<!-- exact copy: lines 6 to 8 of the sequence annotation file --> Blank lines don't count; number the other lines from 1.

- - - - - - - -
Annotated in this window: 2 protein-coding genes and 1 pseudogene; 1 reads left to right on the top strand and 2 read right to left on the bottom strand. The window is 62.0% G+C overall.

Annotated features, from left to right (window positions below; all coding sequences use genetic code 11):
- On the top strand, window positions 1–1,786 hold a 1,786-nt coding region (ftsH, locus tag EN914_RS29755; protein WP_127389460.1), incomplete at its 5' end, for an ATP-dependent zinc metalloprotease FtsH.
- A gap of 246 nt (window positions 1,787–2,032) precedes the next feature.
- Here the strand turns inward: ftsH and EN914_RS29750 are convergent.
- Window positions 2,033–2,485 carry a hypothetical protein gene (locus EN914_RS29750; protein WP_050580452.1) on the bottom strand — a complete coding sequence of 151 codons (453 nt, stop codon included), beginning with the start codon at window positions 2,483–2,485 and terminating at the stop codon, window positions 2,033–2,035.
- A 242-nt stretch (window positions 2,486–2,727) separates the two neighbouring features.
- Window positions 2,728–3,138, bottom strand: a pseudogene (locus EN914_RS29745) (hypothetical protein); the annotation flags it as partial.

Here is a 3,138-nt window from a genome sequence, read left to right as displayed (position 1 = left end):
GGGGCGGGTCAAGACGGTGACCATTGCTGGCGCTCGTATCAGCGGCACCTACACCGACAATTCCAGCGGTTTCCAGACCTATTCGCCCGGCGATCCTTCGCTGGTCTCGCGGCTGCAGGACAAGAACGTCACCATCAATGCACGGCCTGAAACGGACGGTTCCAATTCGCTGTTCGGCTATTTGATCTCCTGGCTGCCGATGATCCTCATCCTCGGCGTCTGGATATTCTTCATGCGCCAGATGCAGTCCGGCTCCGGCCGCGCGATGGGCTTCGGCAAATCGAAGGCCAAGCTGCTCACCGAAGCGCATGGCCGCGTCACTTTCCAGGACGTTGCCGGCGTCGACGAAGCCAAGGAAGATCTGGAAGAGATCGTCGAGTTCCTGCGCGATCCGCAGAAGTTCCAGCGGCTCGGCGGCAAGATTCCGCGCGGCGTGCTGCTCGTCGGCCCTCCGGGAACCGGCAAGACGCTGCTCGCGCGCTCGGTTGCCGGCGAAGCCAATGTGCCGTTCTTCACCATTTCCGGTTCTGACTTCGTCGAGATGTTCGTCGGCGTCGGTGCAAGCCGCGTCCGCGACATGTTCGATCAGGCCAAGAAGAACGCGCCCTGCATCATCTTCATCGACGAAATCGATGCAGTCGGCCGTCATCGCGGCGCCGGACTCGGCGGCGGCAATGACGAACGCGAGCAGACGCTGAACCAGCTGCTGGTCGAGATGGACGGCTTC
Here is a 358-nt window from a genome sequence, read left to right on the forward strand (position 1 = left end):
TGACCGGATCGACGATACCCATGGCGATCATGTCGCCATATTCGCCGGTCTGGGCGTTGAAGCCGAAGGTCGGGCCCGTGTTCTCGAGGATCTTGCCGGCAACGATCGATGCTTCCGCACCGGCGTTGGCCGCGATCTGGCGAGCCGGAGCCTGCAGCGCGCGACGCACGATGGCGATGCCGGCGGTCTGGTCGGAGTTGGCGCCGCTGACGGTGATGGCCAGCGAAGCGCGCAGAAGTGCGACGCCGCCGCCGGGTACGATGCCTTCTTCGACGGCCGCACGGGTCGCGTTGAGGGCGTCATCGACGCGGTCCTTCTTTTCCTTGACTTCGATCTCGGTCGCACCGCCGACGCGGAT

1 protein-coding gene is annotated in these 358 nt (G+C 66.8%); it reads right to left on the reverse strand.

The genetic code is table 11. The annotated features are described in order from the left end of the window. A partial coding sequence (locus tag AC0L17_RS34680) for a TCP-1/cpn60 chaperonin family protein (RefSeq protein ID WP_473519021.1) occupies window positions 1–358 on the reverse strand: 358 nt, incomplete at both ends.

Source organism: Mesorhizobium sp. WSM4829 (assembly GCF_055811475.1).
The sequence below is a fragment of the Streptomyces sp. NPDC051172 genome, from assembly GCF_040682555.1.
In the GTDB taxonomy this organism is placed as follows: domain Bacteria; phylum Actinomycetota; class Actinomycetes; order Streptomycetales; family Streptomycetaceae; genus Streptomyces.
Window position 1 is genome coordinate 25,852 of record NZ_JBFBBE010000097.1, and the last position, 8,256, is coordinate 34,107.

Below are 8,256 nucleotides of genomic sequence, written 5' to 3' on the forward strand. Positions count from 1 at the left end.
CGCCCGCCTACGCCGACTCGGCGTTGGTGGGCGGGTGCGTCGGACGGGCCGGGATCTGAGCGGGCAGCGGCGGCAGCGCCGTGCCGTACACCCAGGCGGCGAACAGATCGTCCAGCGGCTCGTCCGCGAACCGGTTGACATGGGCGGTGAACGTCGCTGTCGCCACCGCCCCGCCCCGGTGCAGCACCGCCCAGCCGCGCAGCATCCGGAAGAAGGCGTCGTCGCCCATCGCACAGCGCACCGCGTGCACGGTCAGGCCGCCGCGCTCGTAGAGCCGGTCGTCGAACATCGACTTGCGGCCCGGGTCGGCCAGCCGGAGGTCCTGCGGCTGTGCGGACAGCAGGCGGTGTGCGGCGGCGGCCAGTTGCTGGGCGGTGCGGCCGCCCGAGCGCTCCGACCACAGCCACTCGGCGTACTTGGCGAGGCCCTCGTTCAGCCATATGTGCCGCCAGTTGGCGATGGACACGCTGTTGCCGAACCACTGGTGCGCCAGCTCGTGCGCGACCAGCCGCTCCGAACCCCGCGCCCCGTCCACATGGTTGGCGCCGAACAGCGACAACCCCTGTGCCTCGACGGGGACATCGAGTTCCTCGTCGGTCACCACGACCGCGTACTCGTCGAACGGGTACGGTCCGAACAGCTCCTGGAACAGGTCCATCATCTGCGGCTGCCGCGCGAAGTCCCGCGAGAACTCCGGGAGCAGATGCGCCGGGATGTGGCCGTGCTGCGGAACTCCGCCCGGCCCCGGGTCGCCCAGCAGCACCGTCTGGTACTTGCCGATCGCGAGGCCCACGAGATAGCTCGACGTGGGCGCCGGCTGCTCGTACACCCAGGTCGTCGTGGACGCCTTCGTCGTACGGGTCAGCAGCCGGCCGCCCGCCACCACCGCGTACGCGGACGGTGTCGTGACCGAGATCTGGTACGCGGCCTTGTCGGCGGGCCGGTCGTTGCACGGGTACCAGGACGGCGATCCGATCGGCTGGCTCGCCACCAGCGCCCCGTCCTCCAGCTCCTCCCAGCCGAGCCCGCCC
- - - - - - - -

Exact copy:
- Window positions 2,033–2,485 carry a hypothetical protein gene (locus EN914_RS29750; protein WP_050580452.1) on the bottom strand — a complete coding sequence of 151 codons (453 nt, stop codon included), beginning with the start codon at window positions 2,483–2,485 and terminating at the stop codon, window positions 2,033–2,035.
- A 242-nt stretch (window positions 2,486–2,727) separates the two neighbouring features.
- Window positions 2,728–3,138, bottom strand: a pseudogene (locus EN914_RS29745) (hypothetical protein); the annotation flags it as partial.